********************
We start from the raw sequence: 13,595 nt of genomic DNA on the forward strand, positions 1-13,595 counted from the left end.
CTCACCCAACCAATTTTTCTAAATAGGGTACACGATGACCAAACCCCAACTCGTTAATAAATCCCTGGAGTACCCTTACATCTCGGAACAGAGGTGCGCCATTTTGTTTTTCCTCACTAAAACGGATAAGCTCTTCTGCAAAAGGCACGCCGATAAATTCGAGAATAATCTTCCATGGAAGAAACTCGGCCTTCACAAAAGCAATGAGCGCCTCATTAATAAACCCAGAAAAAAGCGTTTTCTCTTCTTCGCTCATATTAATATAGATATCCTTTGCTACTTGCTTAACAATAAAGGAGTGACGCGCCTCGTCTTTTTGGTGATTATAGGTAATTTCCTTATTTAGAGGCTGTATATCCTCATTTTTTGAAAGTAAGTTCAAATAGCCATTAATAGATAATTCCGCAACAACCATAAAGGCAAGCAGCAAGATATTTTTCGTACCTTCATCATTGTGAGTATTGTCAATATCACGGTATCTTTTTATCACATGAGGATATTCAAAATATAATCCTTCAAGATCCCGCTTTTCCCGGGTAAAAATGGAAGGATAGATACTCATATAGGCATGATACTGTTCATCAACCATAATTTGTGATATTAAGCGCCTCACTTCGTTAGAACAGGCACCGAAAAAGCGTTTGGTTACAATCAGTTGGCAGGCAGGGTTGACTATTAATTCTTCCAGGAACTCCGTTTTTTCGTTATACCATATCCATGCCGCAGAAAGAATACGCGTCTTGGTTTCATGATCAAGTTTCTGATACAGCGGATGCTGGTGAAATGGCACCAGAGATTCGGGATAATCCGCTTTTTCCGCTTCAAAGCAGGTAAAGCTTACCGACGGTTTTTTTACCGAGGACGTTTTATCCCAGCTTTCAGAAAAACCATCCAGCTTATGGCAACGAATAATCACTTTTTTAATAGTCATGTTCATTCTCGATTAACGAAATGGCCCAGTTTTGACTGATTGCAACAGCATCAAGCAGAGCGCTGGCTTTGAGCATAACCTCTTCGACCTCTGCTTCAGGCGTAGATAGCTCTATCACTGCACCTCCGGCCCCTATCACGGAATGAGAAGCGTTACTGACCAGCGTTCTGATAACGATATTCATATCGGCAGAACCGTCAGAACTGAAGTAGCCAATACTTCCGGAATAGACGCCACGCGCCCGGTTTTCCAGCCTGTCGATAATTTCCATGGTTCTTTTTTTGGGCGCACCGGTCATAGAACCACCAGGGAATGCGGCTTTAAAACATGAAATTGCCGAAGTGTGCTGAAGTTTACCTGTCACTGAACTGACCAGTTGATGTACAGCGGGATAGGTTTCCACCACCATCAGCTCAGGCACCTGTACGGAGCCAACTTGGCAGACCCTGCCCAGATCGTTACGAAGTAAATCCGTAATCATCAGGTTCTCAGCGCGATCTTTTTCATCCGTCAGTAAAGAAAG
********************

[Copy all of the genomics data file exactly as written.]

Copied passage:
We start from the raw sequence: 13,595 nt of genomic DNA on the forward strand, positions 1-13,595 counted from the left end.
CTCACCCAACCAATTTTTCTAAATAGGGTACACGATGACCAAACCCCAACTCGTTAATAAATCCCTGGAGTACCCTTACATCTCGGAACAGAGGTGCGCCATTTTGTTTTTCCTCACTAAAACGGATAAGCTCTTCTGCAAAAGGCACGCCGATAAATTCGAGAATAATCTTCCATGGAAGAAACTCGGCCTTCACAAAAGCAATGAGCGCCTCATTAATAAACCCAGAAAAAAGCGTTTTCTCTTCTTCGCTCATATTAATATAGATATCCTTTGCTACTTGCTTAACAATAAAGGAGTGACGCGCCTCGTCTTTTTGGTGATTATAGGTAATTTCCTTATTTAGAGGCTGTATATCCTCATTTTTTGAAAGTAAGTTCAAATAGCCATTAATAGATAATTCCGCAACAACCATAAAGGCAAGCAGCAAGATATTTTTCGTACCTTCATCATTGTGAGTATTGTCAATATCACGGTATCTTTTTATCACATGAGGATATTCAAAATATAATCCTTCAAGATCCCGCTTTTCCCGGGTAAAAATGGAAGGATAGATACTCATATAGGCATGATACTGTTCATCAACCATAATTTGTGATATTAAGCGCCTCACTTCGTTAGAACAGGCACCGAAAAAGCGTTTGGTTACAATCAGTTGGCAGGCAGGGTTGACTATTAATTCTTCCAGGAACTCCGTTTTTTCGTTATACCATATCCATGCCGCAGAAAGAATACGCGTCTTGGTTTCATGATCAAGTTTCTGATACAGCGGATGCTGGTGAAATGGCACCAGAGATTCGGGATAATCCGCTTTTTCCGCTTCAAAGCAGGTAAAGCTTACCGACGGTTTTTTTACCGAGGACGTTTTATCCCAGCTTTCAGAAAAACCATCCAGCTTATGGCAACGAATAATCACTTTTTTAATAGTCATGTTCATTCTCGATTAACGAAATGGCCCAGTTTTGACTGATTGCAACAGCATCAAGCAGAGCGCTGGCTTTGAGCATAACCTCTTCGACCTCTGCTTCAGGCGTAGATAGCTCTATCACTGCACCTCCGGCCCCTATCACGGAATGAGAAGCGTTACTGACCAGCGTTCTGATAACGATATTCATATCGGCAGAACCGTCAGAACTGAAGTAGCCAATACTTCCGGAATAGACGCCACGCGCCCGGTTTTCCAGCCTGTCGATAATTTCCATGGTTCTTTTTTTGGGCGCACCGGTCATAGAACCACCAGGGAATGCGGCTTTAAAACATGAAATTGCCGAAGTGTGCTGAAGTTTACCTGTCACTGAACTGACCAGTTGATGTACAGCGGGATAGGTTTCCACCACCATCAGCTCAGGCACCTGTACGGAGCCAACTTGGCAGACCCTGCCCAGATCGTTACGAAGTAAATCCGTAATCATCAGGTTCTCAGCGCGATCTTTTTCATCCGTCAGTAAAGAAAG